Blog: Ben Miller

Yesterday marked the opening of the 50th Ann Arbor Film Festival. In celebration we've asked long time fan and festival goer (and Ypsilanti librarian) Ben Miller to blog about what the festival means to him, why it's an important part of our local culture, why you should go, and what he's looking forward to seeing this year.

360 Days Until the 51st Ann Arbor Film Festival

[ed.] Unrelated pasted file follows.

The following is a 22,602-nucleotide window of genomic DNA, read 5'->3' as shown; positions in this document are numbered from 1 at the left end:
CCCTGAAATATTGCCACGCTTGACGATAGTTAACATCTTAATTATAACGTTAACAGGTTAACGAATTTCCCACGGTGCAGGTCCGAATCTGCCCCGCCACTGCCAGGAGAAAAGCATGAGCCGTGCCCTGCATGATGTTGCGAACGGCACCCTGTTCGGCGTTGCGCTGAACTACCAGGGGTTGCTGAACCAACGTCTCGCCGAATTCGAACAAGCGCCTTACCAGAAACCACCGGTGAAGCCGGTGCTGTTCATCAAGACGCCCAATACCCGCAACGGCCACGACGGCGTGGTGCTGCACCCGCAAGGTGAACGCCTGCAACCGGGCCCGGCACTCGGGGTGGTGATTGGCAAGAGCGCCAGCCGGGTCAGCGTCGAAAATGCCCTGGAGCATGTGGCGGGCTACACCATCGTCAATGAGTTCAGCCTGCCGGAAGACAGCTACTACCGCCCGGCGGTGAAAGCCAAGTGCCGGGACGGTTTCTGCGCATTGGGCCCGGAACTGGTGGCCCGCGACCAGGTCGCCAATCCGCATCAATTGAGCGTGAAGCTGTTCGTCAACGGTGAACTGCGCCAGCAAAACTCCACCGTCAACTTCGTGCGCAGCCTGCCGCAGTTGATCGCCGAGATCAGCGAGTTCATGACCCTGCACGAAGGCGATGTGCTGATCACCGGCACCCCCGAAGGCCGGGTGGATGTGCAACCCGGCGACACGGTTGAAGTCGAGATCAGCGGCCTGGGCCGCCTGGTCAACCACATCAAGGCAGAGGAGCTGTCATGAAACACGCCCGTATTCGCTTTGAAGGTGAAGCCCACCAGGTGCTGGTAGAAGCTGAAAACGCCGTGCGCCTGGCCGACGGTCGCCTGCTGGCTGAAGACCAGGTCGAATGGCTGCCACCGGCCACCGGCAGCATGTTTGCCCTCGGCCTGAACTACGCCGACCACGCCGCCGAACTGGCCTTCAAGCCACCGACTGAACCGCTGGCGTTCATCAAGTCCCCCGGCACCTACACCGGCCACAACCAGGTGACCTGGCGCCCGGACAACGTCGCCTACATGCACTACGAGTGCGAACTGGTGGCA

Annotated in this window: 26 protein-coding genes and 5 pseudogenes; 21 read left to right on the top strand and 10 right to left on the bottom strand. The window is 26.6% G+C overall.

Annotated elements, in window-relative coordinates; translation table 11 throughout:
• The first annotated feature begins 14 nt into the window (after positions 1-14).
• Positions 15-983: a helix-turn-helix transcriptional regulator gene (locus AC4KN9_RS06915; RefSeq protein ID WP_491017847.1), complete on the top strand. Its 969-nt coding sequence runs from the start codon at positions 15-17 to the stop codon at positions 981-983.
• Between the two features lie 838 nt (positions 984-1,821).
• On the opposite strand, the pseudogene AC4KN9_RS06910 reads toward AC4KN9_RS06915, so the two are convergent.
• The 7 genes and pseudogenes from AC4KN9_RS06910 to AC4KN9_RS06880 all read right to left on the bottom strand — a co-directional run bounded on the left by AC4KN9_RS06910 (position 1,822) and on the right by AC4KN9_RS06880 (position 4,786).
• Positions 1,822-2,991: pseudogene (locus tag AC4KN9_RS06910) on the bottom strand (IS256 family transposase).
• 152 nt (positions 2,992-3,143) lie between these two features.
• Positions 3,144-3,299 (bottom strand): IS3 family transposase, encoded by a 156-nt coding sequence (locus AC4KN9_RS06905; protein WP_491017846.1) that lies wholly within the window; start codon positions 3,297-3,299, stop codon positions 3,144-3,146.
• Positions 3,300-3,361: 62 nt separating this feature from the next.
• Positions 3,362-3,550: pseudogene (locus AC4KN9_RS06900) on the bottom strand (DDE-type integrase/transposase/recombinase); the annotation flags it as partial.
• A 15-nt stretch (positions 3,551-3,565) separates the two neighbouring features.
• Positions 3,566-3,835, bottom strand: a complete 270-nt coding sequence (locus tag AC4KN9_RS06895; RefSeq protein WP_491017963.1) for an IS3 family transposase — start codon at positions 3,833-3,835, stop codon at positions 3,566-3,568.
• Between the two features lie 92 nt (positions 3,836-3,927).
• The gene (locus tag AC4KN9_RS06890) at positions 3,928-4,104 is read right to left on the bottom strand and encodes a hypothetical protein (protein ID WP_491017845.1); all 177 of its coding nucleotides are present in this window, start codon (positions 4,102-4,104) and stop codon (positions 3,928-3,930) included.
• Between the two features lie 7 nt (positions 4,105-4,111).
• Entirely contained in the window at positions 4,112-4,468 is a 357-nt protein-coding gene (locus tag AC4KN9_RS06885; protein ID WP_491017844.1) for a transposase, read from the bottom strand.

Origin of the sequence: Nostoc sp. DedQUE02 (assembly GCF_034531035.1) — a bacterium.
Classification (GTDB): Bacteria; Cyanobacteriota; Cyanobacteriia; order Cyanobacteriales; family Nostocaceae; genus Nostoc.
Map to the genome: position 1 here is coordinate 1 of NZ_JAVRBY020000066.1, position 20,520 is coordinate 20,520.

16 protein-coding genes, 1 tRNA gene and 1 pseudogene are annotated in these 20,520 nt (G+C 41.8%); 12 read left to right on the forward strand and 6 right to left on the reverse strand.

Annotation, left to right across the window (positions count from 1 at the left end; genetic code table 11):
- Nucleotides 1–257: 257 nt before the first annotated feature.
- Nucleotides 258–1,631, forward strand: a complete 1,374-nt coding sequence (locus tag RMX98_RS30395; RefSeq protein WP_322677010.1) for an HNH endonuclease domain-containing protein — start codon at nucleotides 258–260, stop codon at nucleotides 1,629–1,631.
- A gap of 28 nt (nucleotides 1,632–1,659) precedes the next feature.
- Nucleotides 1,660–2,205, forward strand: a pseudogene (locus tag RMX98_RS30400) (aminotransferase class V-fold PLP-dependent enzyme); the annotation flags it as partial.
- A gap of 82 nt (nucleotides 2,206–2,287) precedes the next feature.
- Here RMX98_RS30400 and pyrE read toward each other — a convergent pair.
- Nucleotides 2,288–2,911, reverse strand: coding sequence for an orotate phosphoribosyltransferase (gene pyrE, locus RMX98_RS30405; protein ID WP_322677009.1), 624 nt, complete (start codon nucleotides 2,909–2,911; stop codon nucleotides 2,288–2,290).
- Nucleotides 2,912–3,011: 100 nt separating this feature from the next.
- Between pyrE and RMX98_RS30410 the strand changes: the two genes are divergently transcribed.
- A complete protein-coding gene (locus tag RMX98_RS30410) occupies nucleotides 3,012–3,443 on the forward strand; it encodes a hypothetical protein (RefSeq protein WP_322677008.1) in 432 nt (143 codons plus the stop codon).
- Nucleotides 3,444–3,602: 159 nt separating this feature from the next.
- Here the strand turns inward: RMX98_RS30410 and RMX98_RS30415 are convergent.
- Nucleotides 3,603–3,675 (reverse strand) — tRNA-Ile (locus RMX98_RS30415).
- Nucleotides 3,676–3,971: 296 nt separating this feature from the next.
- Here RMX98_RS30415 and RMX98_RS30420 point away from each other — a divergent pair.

After the Rooted Not Retro panel, which was definitely a once in a lifetime experience, and getting dinner at Earthen Jar, always an Ann Arbor Favorite, I stopped by the screening room at 7 to see the screening of "All Divided Selves." My father co-presented this film on behalf of the Michigan Psychoanalytic Society / Institute and had quite a bit to say, having just missed seeing R. D. Laing . :) The film itself is an experimental documentary about R. D. Laing and his influence on psychiatry as well as his experiences growing up in working class Glasgow. The film was beautiful and powerful, definitely something I'll be looking on getting for the library. One of my favorite things about my current situation is that I can, by adding films I see at the Ann Arbor Film Festival to the library collection, expand the reach of the festival beyond those who attend. After the Laing film I stayed for the animation screening, which is always super entertaining. The main auditorium was completely packed as far as I could see, which attests to its popularity. Animations ranged from the very abstract to the cutesy to the hyper intense. "The Renter" and "BIRDBOY" were two of my favorites from this screening, both at the same time adorable and terrifying narratives. One of the best aspects of having the festival pass is that you can make up your mind as you go. Sleeping late on Saturday, I made it down to the festival by 3, in time to catch the beginning of the Films of Amiralay screening but still making it to all of the Films in Competition 7 screening, getting to see a mix of short documentary work and meeting a friend of mine for the screening, the only one of which where I sat in the balcony. To get to see an early piece of Syrian documentary in praise of a new dam along with short films from Haiti, Mexico, Saskatchewan and a short personal documentary about the history of the travelogue itself was so great. Unfortunately I didn't make it back to the film fest after this because my friend was putting on a performance for her final project in Women and Gender Studies and I didn't want to miss it, but Saturday looked phenomenal, between "As Above, So Below," "Palaces of Pity" and the dance grooves spun by Amber Fellows, Shelley Salant and others. I just needed to go sleep though. :p Sunday was a day I historically have gone with my dad to the winners in high school and college, but now that I go the whole week and watch everything I want, I'm less apt to go to the winners. That said, Sunday always has some great films, especially feature length ones. In Films in Competition 11, may favorite film was "Hold Me While I'm Naked," by George Kuchar. I believe I had heard his name thrown around but had never seen anything by him. Honestly, I loved it. It was so funny and so clever and it had a feeling and an aesthetic most independent films these days don't even capture. "The Evil Eyes" and "Kudzu Vine" were great too! After that I stayed for the feature length "Two Years at Sea," a largely wordless narrative following following an older man's every day life, living in the middle of the forest with only structures it seems like he has built himself. What was interesting is he never seemed to get bored. He found ways of being happy on his own, in solitude, amid the sylvan splendor. A film on contentedness in an alternative lifestyle was definitely the best way for me to end the festival. Honestly, I already can't wait until the next one!